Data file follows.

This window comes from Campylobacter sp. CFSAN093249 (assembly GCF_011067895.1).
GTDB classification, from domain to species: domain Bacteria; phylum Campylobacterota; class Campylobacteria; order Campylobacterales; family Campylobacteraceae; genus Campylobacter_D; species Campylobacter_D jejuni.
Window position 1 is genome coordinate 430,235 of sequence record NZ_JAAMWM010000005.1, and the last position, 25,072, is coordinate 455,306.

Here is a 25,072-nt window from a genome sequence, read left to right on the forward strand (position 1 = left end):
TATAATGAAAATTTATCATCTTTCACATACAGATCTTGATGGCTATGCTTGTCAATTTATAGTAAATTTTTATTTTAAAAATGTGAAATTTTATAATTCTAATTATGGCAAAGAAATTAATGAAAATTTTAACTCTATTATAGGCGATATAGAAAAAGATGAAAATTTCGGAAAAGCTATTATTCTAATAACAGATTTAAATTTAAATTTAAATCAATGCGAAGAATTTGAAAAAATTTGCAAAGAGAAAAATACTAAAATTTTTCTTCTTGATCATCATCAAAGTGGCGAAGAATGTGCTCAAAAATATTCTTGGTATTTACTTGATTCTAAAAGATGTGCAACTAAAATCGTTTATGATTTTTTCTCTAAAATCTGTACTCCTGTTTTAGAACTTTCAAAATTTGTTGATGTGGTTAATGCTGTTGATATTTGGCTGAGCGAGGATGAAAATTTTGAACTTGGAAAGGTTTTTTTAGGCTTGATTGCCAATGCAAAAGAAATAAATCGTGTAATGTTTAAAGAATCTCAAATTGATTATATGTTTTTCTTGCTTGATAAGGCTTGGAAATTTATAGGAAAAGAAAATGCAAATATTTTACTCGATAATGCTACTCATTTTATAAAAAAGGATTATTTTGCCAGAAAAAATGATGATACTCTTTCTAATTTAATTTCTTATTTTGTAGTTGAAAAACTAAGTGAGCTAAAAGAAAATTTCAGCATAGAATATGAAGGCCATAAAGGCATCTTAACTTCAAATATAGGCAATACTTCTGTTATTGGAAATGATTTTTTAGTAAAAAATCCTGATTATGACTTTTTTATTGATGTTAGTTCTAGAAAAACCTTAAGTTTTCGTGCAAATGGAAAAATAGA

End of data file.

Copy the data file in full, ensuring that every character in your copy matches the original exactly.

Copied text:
This window comes from Campylobacter sp. CFSAN093249 (assembly GCF_011067895.1).
GTDB classification, from domain to species: domain Bacteria; phylum Campylobacterota; class Campylobacteria; order Campylobacterales; family Campylobacteraceae; genus Campylobacter_D; species Campylobacter_D jejuni.
Window position 1 is genome coordinate 430,235 of sequence record NZ_JAAMWM010000005.1, and the last position, 25,072, is coordinate 455,306.

Here is a 25,072-nt window from a genome sequence, read left to right on the forward strand (position 1 = left end):
TATAATGAAAATTTATCATCTTTCACATACAGATCTTGATGGCTATGCTTGTCAATTTATAGTAAATTTTTATTTTAAAAATGTGAAATTTTATAATTCTAATTATGGCAAAGAAATTAATGAAAATTTTAACTCTATTATAGGCGATATAGAAAAAGATGAAAATTTCGGAAAAGCTATTATTCTAATAACAGATTTAAATTTAAATTTAAATCAATGCGAAGAATTTGAAAAAATTTGCAAAGAGAAAAATACTAAAATTTTTCTTCTTGATCATCATCAAAGTGGCGAAGAATGTGCTCAAAAATATTCTTGGTATTTACTTGATTCTAAAAGATGTGCAACTAAAATCGTTTATGATTTTTTCTCTAAAATCTGTACTCCTGTTTTAGAACTTTCAAAATTTGTTGATGTGGTTAATGCTGTTGATATTTGGCTGAGCGAGGATGAAAATTTTGAACTTGGAAAGGTTTTTTTAGGCTTGATTGCCAATGCAAAAGAAATAAATCGTGTAATGTTTAAAGAATCTCAAATTGATTATATGTTTTTCTTGCTTGATAAGGCTTGGAAATTTATAGGAAAAGAAAATGCAAATATTTTACTCGATAATGCTACTCATTTTATAAAAAAGGATTATTTTGCCAGAAAAAATGATGATACTCTTTCTAATTTAATTTCTTATTTTGTAGTTGAAAAACTAAGTGAGCTAAAAGAAAATTTCAGCATAGAATATGAAGGCCATAAAGGCATCTTAACTTCAAATATAGGCAATACTTCTGTTATTGGAAATGATTTTTTAGTAAAAAATCCTGATTATGACTTTTTTATTGATGTTAGTTCTAGAAAAACCTTAAGTTTTCGTGCAAATGGAAAAATAGA